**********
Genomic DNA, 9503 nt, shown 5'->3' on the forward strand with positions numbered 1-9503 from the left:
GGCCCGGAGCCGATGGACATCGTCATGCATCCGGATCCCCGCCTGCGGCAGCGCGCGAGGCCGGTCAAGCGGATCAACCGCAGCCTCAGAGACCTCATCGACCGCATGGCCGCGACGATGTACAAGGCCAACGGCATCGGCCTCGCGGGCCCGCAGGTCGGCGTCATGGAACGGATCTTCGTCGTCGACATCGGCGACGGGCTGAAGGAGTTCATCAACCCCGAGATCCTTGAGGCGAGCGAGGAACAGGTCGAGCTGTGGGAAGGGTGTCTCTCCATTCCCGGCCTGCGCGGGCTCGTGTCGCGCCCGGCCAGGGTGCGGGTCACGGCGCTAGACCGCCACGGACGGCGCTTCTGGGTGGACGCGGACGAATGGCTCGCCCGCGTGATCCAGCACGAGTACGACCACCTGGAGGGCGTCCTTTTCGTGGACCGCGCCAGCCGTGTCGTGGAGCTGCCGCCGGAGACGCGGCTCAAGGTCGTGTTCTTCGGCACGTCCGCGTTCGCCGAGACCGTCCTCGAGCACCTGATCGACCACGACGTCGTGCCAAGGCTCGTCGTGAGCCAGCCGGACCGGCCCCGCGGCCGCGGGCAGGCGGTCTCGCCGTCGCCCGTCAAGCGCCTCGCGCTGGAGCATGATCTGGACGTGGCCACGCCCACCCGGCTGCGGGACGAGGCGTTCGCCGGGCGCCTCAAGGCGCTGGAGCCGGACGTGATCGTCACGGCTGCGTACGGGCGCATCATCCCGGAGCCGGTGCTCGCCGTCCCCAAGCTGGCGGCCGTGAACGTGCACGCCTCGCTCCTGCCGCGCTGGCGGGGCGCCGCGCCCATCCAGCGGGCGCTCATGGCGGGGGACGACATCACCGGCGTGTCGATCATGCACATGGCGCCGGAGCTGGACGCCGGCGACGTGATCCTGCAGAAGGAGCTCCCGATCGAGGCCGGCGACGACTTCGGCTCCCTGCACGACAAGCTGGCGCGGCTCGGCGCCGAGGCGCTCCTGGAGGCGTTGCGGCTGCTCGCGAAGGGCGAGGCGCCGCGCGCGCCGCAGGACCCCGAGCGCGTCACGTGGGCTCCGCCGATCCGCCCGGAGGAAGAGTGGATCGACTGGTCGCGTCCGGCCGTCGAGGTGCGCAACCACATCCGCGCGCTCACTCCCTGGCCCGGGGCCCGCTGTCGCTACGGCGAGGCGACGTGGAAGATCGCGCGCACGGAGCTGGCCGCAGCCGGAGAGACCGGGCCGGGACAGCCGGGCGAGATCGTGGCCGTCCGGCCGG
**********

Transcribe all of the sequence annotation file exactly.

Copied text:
Genomic DNA, 9503 nt, shown 5'->3' on the forward strand with positions numbered 1-9503 from the left:
GGCCCGGAGCCGATGGACATCGTCATGCATCCGGATCCCCGCCTGCGGCAGCGCGCGAGGCCGGTCAAGCGGATCAACCGCAGCCTCAGAGACCTCATCGACCGCATGGCCGCGACGATGTACAAGGCCAACGGCATCGGCCTCGCGGGCCCGCAGGTCGGCGTCATGGAACGGATCTTCGTCGTCGACATCGGCGACGGGCTGAAGGAGTTCATCAACCCCGAGATCCTTGAGGCGAGCGAGGAACAGGTCGAGCTGTGGGAAGGGTGTCTCTCCATTCCCGGCCTGCGCGGGCTCGTGTCGCGCCCGGCCAGGGTGCGGGTCACGGCGCTAGACCGCCACGGACGGCGCTTCTGGGTGGACGCGGACGAATGGCTCGCCCGCGTGATCCAGCACGAGTACGACCACCTGGAGGGCGTCCTTTTCGTGGACCGCGCCAGCCGTGTCGTGGAGCTGCCGCCGGAGACGCGGCTCAAGGTCGTGTTCTTCGGCACGTCCGCGTTCGCCGAGACCGTCCTCGAGCACCTGATCGACCACGACGTCGTGCCAAGGCTCGTCGTGAGCCAGCCGGACCGGCCCCGCGGCCGCGGGCAGGCGGTCTCGCCGTCGCCCGTCAAGCGCCTCGCGCTGGAGCATGATCTGGACGTGGCCACGCCCACCCGGCTGCGGGACGAGGCGTTCGCCGGGCGCCTCAAGGCGCTGGAGCCGGACGTGATCGTCACGGCTGCGTACGGGCGCATCATCCCGGAGCCGGTGCTCGCCGTCCCCAAGCTGGCGGCCGTGAACGTGCACGCCTCGCTCCTGCCGCGCTGGCGGGGCGCCGCGCCCATCCAGCGGGCGCTCATGGCGGGGGACGACATCACCGGCGTGTCGATCATGCACATGGCGCCGGAGCTGGACGCCGGCGACGTGATCCTGCAGAAGGAGCTCCCGATCGAGGCCGGCGACGACTTCGGCTCCCTGCACGACAAGCTGGCGCGGCTCGGCGCCGAGGCGCTCCTGGAGGCGTTGCGGCTGCTCGCGAAGGGCGAGGCGCCGCGCGCGCCGCAGGACCCCGAGCGCGTCACGTGGGCTCCGCCGATCCGCCCGGAGGAAGAGTGGATCGACTGGTCGCGTCCGGCCGTCGAGGTGCGCAACCACATCCGCGCGCTCACTCCCTGGCCCGGGGCCCGCTGTCGCTACGGCGAGGCGACGTGGAAGATCGCGCGCACGGAGCTGGCCGCAGCCGGAGAGACCGGGCCGGGACAGCCGGGCGAGATCGTGGCCGTCCGGCCGG